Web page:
CS Mailu’s sack order angers striking nurses

Striking nurses demonstrate in Kisii Town on September 13, 2017. Their leaders said they will not be cowed into submission through threats of job losses. PHOTO | BENSON MOMANYI | NATION MEDIA GROUP

What you need to know:

  • Nurses accused the national government of maintaining a hardline stance in negotiations on allowances.
  • Hundreds of patients are trooping to the Moi Teaching and Referral Hospital (MTRH) to seek treatment.

Nurses on Tuesday accused Health Cabinet Secretary Cleopa Mailu of dishonesty and political meddling after the CS allowed county governments to sack all striking health workers.

Through the Kenya National Union of Nurses Secretary-General Seth Panyako, the nurses, who have been on strike for 119 days now, said they will not be cowed into submission through threats of job losses.


They also accused the national government of maintaining a hardline stance in negotiations on allowances, saying State officials were not committed to ending the deadlock.

“We have forfeited so much,” Mr Panyako said in an interview with the Nation in his Nairobi office.

“We are now only asking for three things to be resolved: our job grading, health risk allowance, and uniform allowance.”

Mr Panyako’s reaction came in the wake of Monday’s meeting between Dr Mailu and Catholic bishops in Mombasa, where the CS gave the Council of Governors the greenlight to sack striking nurses.

But nurses have resolved to stay put and continue with industrial action until the council, which is their employer, signs the collective bargaining agreement (CBA) it negotiated with them last year.

“The CS has no powers to purport to issue guidelines to the CoG on how to end the stalemate.

"Any directions on the issues can only come from the Labour ministry, the Salaries and Remuneration Commission (SRC), and the Council of Governors, who are our employers,” Mr Panyako said.

He added: “If anyone should be fired, it is ministry officials who were part of the negotiations on the CBA from the beginning.

"By taking a hardline stance against the CBA, is Dr Mailu now suddenly unaware of the role the government played in those negotiations?”

He asked the CS to explain to Kenyans why the State honoured the doctors’ CBA, which provided Sh8.2 billion for around 4,000 doctors but could not provide Sh7.8 billion for 26,000 nurses.

Wondering what was difficult in implementation of the nurses’ CBA, Mr Panyako said nurses have withdrawn their claims for responsibility, call, and extraneous allowances and were even ready to negotiate the uniform allowances from the initial Sh50,000 down to Sh20,000 annually, but only if the issue of their job group was addressed.

He labelled the CS’s sentiments “predictable” and part of what he termed a scheme by the CS to frustrate the nurses’ bid for better terms of service.

The union appealed to President Uhuru Kenyatta to transfer Dr Mailu to the livestock ministry, saying he had failed to manage the health sector.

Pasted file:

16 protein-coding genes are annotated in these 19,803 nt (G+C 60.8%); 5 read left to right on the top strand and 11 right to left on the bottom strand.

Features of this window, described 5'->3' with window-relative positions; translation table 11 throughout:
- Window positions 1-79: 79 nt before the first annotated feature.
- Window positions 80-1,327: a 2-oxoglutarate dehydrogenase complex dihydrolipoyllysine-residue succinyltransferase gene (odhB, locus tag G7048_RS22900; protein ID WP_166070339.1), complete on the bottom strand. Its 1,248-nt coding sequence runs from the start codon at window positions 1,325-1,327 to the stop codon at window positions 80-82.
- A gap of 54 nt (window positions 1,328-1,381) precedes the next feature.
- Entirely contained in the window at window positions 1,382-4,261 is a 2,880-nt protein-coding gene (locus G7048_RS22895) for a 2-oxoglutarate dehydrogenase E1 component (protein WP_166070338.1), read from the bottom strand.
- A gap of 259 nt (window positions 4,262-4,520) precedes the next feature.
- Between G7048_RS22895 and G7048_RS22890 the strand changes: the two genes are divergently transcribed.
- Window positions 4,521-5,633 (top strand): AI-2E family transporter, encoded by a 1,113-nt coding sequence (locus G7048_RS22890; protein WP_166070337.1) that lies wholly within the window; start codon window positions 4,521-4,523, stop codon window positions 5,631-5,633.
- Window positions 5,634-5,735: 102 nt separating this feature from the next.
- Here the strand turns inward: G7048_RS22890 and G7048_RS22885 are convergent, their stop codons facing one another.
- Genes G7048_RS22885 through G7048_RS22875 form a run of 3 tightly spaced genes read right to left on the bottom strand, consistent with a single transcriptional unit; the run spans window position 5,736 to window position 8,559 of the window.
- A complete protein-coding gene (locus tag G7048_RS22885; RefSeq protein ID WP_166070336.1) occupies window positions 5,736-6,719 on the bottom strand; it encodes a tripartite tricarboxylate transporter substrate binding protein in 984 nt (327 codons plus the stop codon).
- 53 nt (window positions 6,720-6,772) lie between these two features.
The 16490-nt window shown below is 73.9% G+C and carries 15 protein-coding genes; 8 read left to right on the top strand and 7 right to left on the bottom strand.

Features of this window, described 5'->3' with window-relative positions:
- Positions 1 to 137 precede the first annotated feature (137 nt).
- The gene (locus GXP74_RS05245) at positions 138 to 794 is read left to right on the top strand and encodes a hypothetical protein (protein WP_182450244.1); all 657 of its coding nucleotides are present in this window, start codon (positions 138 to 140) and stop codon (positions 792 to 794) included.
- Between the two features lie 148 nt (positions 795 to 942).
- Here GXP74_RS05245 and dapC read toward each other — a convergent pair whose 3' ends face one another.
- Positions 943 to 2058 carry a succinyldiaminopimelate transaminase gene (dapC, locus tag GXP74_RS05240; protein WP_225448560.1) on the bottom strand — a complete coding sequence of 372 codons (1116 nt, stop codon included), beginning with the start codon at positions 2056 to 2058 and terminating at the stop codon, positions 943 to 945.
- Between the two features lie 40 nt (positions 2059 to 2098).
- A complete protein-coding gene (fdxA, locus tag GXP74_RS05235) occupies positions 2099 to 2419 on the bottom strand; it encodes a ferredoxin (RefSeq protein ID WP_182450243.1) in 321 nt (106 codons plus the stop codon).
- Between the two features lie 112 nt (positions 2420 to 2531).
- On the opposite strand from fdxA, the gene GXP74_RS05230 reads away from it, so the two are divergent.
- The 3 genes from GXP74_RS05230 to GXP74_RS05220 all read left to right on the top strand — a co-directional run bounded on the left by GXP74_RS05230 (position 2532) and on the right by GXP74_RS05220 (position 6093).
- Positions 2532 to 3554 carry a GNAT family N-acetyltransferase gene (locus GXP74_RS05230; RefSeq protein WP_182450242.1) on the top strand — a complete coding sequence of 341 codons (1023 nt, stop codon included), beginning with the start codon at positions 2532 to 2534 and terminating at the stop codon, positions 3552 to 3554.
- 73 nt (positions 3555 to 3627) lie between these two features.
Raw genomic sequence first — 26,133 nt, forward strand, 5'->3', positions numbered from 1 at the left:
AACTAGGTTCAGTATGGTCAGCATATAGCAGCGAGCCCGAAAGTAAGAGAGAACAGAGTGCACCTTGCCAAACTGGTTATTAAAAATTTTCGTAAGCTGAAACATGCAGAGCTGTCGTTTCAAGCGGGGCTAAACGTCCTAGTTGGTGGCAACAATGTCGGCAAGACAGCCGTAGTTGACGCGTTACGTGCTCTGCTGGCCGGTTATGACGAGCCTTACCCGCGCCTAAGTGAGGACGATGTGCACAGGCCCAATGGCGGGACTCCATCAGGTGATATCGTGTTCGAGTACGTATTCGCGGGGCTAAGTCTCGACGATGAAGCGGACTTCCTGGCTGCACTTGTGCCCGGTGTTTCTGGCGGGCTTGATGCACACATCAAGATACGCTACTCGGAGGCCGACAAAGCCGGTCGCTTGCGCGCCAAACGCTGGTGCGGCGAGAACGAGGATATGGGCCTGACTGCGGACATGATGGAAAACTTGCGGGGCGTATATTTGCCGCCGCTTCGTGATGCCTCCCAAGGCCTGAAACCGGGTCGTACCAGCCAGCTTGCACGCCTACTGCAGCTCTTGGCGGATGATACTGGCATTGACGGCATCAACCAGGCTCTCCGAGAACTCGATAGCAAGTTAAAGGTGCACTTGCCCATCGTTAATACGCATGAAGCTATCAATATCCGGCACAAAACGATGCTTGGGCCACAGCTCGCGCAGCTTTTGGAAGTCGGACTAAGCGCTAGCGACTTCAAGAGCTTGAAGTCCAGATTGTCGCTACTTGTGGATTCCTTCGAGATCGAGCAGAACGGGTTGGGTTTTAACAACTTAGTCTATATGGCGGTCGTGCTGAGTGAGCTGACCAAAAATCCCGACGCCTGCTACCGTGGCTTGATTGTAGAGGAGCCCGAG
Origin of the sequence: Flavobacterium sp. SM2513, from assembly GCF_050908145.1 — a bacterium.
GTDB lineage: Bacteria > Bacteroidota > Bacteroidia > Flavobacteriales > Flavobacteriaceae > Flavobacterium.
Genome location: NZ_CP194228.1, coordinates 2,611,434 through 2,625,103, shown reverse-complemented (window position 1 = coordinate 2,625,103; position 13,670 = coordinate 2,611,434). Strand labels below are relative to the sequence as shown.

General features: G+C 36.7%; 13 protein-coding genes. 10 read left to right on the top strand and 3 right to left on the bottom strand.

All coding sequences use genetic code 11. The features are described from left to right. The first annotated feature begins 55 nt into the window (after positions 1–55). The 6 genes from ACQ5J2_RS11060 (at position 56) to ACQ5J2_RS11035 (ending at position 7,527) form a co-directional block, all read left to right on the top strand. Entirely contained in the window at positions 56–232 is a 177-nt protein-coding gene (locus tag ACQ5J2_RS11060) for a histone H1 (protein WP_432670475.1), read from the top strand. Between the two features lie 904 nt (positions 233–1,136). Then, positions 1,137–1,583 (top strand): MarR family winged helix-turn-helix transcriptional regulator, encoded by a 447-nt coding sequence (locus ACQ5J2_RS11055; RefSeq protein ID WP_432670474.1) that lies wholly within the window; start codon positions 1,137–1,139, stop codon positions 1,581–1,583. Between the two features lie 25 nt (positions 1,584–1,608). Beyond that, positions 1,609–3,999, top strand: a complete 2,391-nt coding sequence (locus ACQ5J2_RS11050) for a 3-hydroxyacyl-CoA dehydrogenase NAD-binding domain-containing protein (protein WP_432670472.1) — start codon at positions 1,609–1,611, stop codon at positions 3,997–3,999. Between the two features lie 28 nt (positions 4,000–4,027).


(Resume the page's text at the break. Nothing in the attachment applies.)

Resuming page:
Mr Panyako said the union would meet with church representatives and other stakeholders “to brief them on the truth of the dispute and debunk myths and misconceptions peddled by the CS regarding the health sector crisis”.

And, as the stalemate persists, hundreds of patients are trooping to the Moi Teaching and Referral Hospital (MTRH) to seek treatment as it is the only public hospital in the region where nurses are currently at work.


The second largest referral hospital in the country is receiving about 1,200 outpatients daily from the western and Rift Valley regions, where public hospitals have been crippled by the twin strikes by nurses and clinical officers.

“Apart from the patients that we usually receive, the number of patients from neighbouring counties is high.

"Some of these patients can receive treatment from local hospitals but since there are no services, they all flock to the referral,” MTRH chief executive officer Wilson Aruasa told the Nation.


Nurses employed by the referral hospital called off their strike last month after sealing a deal with the hospital’s management.

According to Dr Aruasa, the hospital’s resources and services were over-stretched as admitted patients were now sharing resources in the hospital.

A spot check revealed that the facility was over-stretched, especially in the maternity wing where mothers were forced to share beds.

“We are now handling about 40-50 births on a daily basis in the mother and baby section,” he said.

Dr Aruasa called on the Council of Governors (CoG) and the national government to find a quick solution to the stalemate.

In Garissa, the county’s referral hospital has been forced to engage the services of private health workers in their emergency wing to stand in for striking nurses and clinical officers.

The hospital, which is the largest referral health facility in northeastern region, has been hard hit by the strike.

Hospital Chief Executive Officer Salah Dagane said they have engaged the private nurses to offer emergency services at the facility.


The hospital is not admitting patients.

“We pray the government and public health workers, including nurses and clinical officers, work together to get a solution to the prevailing situation,” he told the Nation.

The hospital’s wards and maternity wing remained shut, with the emergency wing only handling a small number of patients.

Governor Ali Korane recently told the county assembly that his administration would engage the nurses in talks to resolve the dispute.

Reported by Aggrey Omboki, Eunice Omollo, Brenda Gamonde, Lilian Chebore and Abdimalik Hajir